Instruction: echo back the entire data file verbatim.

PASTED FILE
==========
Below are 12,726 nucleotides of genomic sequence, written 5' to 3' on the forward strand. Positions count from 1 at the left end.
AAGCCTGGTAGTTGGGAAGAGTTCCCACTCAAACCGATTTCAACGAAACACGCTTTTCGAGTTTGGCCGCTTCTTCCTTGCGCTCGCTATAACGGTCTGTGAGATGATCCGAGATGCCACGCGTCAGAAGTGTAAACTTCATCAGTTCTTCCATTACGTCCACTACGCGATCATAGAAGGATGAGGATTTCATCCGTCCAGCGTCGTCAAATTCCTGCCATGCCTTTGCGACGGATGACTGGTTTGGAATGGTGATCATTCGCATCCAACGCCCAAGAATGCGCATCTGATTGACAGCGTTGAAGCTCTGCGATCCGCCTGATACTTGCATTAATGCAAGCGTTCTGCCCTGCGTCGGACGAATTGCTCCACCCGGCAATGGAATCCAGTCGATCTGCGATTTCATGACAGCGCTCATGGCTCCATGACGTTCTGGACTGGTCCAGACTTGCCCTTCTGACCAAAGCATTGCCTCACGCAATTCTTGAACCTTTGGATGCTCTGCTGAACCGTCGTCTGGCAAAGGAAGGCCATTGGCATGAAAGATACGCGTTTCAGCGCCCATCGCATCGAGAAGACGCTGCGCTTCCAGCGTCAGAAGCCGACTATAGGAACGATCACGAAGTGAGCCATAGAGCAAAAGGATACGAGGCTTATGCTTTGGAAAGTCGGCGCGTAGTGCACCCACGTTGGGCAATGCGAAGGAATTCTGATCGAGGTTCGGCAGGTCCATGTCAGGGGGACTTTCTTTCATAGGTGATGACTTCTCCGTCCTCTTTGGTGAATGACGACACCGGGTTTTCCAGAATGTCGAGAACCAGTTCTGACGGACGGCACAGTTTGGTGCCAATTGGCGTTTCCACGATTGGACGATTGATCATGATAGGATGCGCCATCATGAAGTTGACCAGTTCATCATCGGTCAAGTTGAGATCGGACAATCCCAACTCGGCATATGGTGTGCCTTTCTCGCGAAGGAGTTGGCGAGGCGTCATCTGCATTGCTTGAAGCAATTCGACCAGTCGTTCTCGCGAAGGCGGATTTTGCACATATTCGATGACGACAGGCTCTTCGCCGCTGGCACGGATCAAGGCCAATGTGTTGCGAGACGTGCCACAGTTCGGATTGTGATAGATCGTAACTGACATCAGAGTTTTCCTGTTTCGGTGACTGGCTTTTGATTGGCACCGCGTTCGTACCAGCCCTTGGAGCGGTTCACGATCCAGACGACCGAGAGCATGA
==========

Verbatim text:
Below are 12,726 nucleotides of genomic sequence, written 5' to 3' on the forward strand. Positions count from 1 at the left end.
AAGCCTGGTAGTTGGGAAGAGTTCCCACTCAAACCGATTTCAACGAAACACGCTTTTCGAGTTTGGCCGCTTCTTCCTTGCGCTCGCTATAACGGTCTGTGAGATGATCCGAGATGCCACGCGTCAGAAGTGTAAACTTCATCAGTTCTTCCATTACGTCCACTACGCGATCATAGAAGGATGAGGATTTCATCCGTCCAGCGTCGTCAAATTCCTGCCATGCCTTTGCGACGGATGACTGGTTTGGAATGGTGATCATTCGCATCCAACGCCCAAGAATGCGCATCTGATTGACAGCGTTGAAGCTCTGCGATCCGCCTGATACTTGCATTAATGCAAGCGTTCTGCCCTGCGTCGGACGAATTGCTCCACCCGGCAATGGAATCCAGTCGATCTGCGATTTCATGACAGCGCTCATGGCTCCATGACGTTCTGGACTGGTCCAGACTTGCCCTTCTGACCAAAGCATTGCCTCACGCAATTCTTGAACCTTTGGATGCTCTGCTGAACCGTCGTCTGGCAAAGGAAGGCCATTGGCATGAAAGATACGCGTTTCAGCGCCCATCGCATCGAGAAGACGCTGCGCTTCCAGCGTCAGAAGCCGACTATAGGAACGATCACGAAGTGAGCCATAGAGCAAAAGGATACGAGGCTTATGCTTTGGAAAGTCGGCGCGTAGTGCACCCACGTTGGGCAATGCGAAGGAATTCTGATCGAGGTTCGGCAGGTCCATGTCAGGGGGACTTTCTTTCATAGGTGATGACTTCTCCGTCCTCTTTGGTGAATGACGACACCGGGTTTTCCAGAATGTCGAGAACCAGTTCTGACGGACGGCACAGTTTGGTGCCAATTGGCGTTTCCACGATTGGACGATTGATCATGATAGGATGCGCCATCATGAAGTTGACCAGTTCATCATCGGTCAAGTTGAGATCGGACAATCCCAACTCGGCATATGGTGTGCCTTTCTCGCGAAGGAGTTGGCGAGGCGTCATCTGCATTGCTTGAAGCAATTCGACCAGTCGTTCTCGCGAAGGCGGATTTTGCACATATTCGATGACGACAGGCTCTTCGCCGCTGGCACGGATCAAGGCCAATGTGTTGCGAGACGTGCCACAGTTCGGATTGTGATAGATCGTAACTGACATCAGAGTTTTCCTGTTTCGGTGACTGGCTTTTGATTGGCACCGCGTTCGTACCAGCCCTTGGAGCGGTTCACGATCCAGACGACCGAGAGCATGA